Plastic Free was born two years ago, on July 29, 2019, with the aim of informing and raising awareness about the danger of plastic for the environment. The Onlus takes its first steps from the understanding that a coordinated and effective effort is needed to free the world from plastic waste as much and as fast as possible. According to a recent WWF research, every year are released into the sea about 8 tons of plastic and a study by the World Economic Forum estimates that with this trend in 2050 there will be more plastic objects in the sea than fish. These data are enough to understand the urgency of a decisive action to fight against pollution. We talked about the aims and motivations of Plastic Free with the representative for the province of Padua Anna Luisa Zanettin.
The work done by Plastic Free starts from the most concrete aspects of everyday life. Group walks are organized in order collect waste together. Walks make it easier to understand how a simple action such as collecting a bottle found on the street can make a difference. Waste is collected with gloves and tongs and then placed in special bags and collected to be properly sorted and or recycled. "The satisfaction you get from doing this", Anna Luisa Zanettin tells Morocolor, "is incredible". Concreteness is the essential key: "I am convinced that giving the example is more important than words". Not only because you have the feeling of having done something good for the planet, but because you have done it in a tangible way. Literally with your own hands. Sometimes the discourse on climate change and the need to slow down global warming can be abstract and oppressive, even overwhelming, giving a feeling of powerlessness in the face of such a great problem. Plastic Free’s aim is to raise awareness about the risks of plastic pollution, but also to make people understand that everyone, in their own small way, with simple daily gestures, can have a direct and positive impact. In its two years of activity, the non-profit organization has collected more than 940kg of plastic thanks to the work of more than 900 volunteers throughout the country.
The non-profit organization is engaged on several fronts: from saving turtles to raising awareness in schools: "if you educate children about this issue, they will become better people and citizens one day". Anna Luisa Zanettin explains that children also have a very important social role: "what they learn at school they then take home. It often happens that families who are not sensitized to these issues come into contact with this reality through their children".
Plastic free's collaboration with municipal administrations is based mainly on a memorandum of understanding, through which the municipality takes it upon itself to facilitate the non-profit organization's events in the area, but also and above all to make agreements with waste disposal plants. This is a crucial point: the collection of plastic dispersed in the environment is useless if it is not then properly disposed of. Companies can gove a significant contribution too: "first of all by raising awareness among all workers, and then by eliminating single-use plastics in the workplace as much as possible". Cooperation between all institutions, both public and private, is essential if we are to achieve the climate goals for 2030 and 2050.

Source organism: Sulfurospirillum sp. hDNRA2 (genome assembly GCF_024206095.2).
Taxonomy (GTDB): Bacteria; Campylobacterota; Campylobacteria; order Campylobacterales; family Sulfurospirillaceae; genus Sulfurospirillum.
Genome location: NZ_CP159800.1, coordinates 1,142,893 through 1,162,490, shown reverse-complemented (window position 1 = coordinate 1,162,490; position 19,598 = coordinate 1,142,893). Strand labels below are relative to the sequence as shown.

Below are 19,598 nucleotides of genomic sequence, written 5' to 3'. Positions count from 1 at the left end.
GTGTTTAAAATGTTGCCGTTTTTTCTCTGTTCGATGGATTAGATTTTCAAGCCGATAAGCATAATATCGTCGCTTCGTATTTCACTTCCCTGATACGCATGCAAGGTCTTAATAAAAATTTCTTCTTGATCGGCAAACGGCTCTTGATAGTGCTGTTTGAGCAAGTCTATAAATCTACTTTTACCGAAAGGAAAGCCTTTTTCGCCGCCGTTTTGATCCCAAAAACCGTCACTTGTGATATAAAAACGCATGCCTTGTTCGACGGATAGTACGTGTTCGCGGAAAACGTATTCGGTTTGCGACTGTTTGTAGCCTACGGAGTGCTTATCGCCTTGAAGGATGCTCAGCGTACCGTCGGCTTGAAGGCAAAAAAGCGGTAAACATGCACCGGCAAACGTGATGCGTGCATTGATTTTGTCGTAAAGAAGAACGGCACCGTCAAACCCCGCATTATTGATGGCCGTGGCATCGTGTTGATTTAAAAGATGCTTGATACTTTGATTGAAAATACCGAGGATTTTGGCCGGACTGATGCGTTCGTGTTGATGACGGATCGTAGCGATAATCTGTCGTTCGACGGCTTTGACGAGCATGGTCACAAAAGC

In this context, single-use plastic is the most dangerous: since it is not recycled nor recyclable, it is easily dispersed into the environment. The material neither shrinks nor wears out, but over time it "disintegrates into tiny pieces called microplastics", which are eaten by fishes and thus enter the food chain. Every week, according to Plastic Free, we eat about five grams of microplastics, which seriously harm our health. Starting on Saturday, July 3, with the implementation of the 2019 Directive 904, more commonly known as Sup (Single Use Plastic), all single-use plastic items will be officially outlawed: from saucers to supermarket packaging, straws and Styrofoam containers. "Surely," comments Anna Luisa Zanettin, "if the legislation is complied with it will be a great step forward." It remains important that, together with the legislative aspect, the cultural and social one is active: Plastic Free fights for a real change of mindset that can support a green revolution from the bottom up.
We at Morocolor also tries to use as little plastic as possible. First of all. by trying to give a second life to all its plastic products: for instance, our plastic cases are made to last and can become a container for drawings, makeup or toys. Within our working environment we avoid the presence of disposable plastic in every possible way and we pay attention to correctly recycling the few quantities that we cannot avoid using, even those that come to us from outside, for example the plastic to wrap for pallets. We are always on the lookout for alternative materials for the small part of our packaging that is still made of plastic, and for canteens that can provide meals to our staff while limiting the use of plastic as much as possible!